Minister Champagne welcomes agreement to launch trade negotiations with Mercosur

News release

March 9, 2018 - Ottawa, Ontario - Global Affairs Canada

Canada is committed to securing new progressive trade agreements in fast-growing markets, such as the Mercosur trade bloc—Argentina, Brazil, Paraguay and Uruguay—to deliver more benefits for hard-working Canadians. Trade diversification will continue to drive economic growth, help businesses succeed abroad and create new middle-class jobs from coast to coast to coast.

Today, in Asunción, Paraguay, the Honourable François-Philippe Champagne, Minister of International Trade, welcomed the agreement to launch negotiations toward a comprehensive Canada-Mercosur free trade agreement (FTA). 

Building on the announcement of exploratory talks in February 2018, Minister Champagne, along with Mercosur trade bloc ministers Jorge Marcelo Faurie, Argentina’s Minister of Foreign Affairs and Worship; Aloysio Nunes Ferreira, Brazil’s Minister of Foreign Affairs; Marcos Jorge de Lima, Brazil’s Minister of Industry, Foreign Trade and Services; Eladio Loizaga, Paraguay’s Minister of Foreign Affairs; and Rodolfo Nin Novoa, Uruguay’s Minister of Foreign Affairs, agreed to launch formal negotiations. The objective of a new FTA is to increase economic opportunities for the benefit of all member countries. 

A comprehensive, ambitious and progressive FTA with Mercosur would provide improved market access for world-class Canadian goods and create more opportunities for established and first-time exporters to tap a rapidly growing market. Canadian exporters in sectors such as energy, the extractive industries, infrastructure, environment, telecommunications, distribution and logistics, transportation and tourism could benefit from preferential access to a fast-growing market of over 260 million consumers. A successful FTA also has the potential to provide Canadian consumers and businesses with enhanced access to imports of goods and services from Mercosur countries.

The Government of Canada is committed to advancing a progressive trade agenda, in recognition that trade policies need to respond and contribute meaningfully to overall economic, social and environmental policy priorities. In addition to an environmental assessment, Canada is for the first time committing to expanding, in the context of Mercosur negotiations, the impact assessment process to include, for example, labour and gender.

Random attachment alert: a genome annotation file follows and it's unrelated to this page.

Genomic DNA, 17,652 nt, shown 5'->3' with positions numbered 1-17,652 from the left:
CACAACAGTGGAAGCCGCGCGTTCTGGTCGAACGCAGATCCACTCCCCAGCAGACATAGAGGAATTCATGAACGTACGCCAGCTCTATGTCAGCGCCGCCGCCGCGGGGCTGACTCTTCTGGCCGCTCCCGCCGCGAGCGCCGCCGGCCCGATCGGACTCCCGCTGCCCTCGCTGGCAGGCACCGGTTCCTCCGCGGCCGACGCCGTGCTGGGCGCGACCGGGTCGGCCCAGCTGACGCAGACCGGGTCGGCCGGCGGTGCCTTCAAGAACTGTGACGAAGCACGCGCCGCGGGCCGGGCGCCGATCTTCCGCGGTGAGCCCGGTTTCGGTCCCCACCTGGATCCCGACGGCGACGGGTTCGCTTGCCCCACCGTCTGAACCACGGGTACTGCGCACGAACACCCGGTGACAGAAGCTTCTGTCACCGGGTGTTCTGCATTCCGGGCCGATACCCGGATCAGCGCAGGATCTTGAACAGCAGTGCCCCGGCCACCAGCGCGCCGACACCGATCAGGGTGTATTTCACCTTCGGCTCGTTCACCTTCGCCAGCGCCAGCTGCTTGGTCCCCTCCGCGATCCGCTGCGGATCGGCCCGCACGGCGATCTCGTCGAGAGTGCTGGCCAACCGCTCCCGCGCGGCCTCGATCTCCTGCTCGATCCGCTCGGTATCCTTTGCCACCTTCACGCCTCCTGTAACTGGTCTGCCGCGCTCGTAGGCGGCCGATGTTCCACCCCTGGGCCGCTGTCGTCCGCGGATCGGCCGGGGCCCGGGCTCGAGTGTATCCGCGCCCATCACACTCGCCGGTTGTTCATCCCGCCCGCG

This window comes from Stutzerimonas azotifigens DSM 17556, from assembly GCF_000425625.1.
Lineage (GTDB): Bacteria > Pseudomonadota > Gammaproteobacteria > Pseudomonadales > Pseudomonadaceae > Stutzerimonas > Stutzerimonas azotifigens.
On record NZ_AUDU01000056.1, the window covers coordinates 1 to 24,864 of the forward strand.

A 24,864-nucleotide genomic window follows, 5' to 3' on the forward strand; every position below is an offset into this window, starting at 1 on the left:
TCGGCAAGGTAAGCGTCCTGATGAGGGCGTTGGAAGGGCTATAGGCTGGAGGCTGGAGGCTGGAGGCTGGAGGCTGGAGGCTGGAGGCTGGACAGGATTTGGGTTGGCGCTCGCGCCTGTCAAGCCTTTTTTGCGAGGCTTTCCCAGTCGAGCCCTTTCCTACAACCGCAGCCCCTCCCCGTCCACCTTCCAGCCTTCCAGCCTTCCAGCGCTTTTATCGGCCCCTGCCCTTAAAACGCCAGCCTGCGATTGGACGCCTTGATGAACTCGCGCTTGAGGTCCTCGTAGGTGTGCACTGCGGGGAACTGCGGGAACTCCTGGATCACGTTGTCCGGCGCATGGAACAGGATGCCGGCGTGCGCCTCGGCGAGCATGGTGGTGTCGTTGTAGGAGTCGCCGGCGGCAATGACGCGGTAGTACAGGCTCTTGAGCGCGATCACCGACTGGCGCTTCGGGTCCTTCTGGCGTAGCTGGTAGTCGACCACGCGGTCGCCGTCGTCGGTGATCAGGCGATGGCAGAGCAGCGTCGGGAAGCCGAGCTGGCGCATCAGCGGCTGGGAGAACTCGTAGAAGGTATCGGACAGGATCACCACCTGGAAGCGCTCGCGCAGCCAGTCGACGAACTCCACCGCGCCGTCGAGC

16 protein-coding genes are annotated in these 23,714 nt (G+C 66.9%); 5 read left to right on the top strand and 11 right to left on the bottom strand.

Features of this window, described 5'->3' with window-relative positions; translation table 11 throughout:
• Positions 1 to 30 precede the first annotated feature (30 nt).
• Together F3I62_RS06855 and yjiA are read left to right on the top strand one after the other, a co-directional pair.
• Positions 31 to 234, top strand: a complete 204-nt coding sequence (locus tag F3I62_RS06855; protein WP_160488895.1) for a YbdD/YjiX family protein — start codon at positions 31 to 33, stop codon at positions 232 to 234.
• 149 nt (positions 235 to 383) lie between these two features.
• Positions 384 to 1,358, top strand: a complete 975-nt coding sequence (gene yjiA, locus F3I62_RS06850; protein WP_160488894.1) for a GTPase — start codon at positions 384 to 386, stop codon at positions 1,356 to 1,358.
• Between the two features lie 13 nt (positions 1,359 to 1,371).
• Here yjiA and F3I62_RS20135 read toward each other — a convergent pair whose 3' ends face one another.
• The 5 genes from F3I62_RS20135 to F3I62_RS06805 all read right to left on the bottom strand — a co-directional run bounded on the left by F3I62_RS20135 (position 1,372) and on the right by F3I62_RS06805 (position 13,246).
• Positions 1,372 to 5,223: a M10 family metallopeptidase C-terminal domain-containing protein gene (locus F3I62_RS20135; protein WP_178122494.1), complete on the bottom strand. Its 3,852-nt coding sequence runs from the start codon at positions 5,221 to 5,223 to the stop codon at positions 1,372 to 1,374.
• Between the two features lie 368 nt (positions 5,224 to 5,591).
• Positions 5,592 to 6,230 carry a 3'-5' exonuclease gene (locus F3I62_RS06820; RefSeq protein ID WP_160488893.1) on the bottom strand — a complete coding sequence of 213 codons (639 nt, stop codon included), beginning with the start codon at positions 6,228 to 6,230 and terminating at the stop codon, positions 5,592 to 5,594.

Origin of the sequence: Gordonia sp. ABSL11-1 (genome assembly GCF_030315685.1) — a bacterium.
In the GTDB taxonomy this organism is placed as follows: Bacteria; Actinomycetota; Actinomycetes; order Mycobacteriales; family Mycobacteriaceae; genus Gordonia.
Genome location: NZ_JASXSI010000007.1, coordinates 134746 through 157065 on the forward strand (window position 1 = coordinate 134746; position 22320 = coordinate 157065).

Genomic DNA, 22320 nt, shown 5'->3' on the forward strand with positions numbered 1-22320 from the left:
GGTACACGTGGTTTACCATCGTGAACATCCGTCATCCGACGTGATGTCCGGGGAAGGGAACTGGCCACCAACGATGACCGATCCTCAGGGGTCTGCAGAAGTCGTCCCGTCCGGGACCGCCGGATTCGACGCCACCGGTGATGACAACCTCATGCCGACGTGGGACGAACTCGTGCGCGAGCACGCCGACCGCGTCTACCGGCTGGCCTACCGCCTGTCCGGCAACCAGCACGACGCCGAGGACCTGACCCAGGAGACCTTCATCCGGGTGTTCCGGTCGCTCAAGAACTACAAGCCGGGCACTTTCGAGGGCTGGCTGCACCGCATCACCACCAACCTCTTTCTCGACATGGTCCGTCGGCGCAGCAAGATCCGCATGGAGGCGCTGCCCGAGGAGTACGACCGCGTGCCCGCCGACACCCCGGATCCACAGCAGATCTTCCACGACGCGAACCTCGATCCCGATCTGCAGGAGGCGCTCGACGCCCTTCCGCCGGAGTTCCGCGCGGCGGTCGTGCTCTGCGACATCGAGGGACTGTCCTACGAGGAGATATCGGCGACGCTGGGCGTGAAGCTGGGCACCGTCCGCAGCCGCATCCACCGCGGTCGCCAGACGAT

The government is committed to ensuring that a Canada-Mercosur trade agreement will include provisions aimed at sharing the benefits of trade among all, including women, youth, Indigenous people, small and medium-sized enterprises and the middle class. 

As part of its commitment to transparency, the government has spent the past year listening to a broad range of Canadians, including representatives of industry and business organizations, Indigenous groups, labour unions, civil society groups, environmental groups and Crown corporations, as they share their views on strengthening trade relations with Mercosur countries.

The first round of FTA negotiations will take place in Ottawa from March 20 to 23, 2018.


“With a combined population of 260 million and a GDP of over $3 trillion, the Mercosur member countries of Argentina, Brazil, Paraguay and Uruguay offer Canada an opportunity to deliver on its ambitious and diversified trade agenda with like-minded and fast-growing markets.”

- François-Philippe Champagne, Minister of International Trade

Quick facts

  • In 2017, Canada and Mercosur exchanged $8.9 billion in trade.

  • With a combined population of 260 million and a GDP of over $3 trillion, Mercosur is the world’s fourth-largest trading bloc.

  • The South American trade bloc of Mercosur is a customs union established by Argentina, Brazil, Paraguay and Uruguay in 1991.

Associated links


Pierre-Olivier Herbert
Press Secretary
Office of the Minister of International Trade

Media Relations Office
Global Affairs Canada
Follow us on Twitter: @CanadaTrade
Like us on Facebook: Canada’s international trade - Global Affairs Canada

Report a problem or mistake on this page
Please select all that apply:

Thank you for your help!

You will not receive a reply. For enquiries, contact us.

Date modified: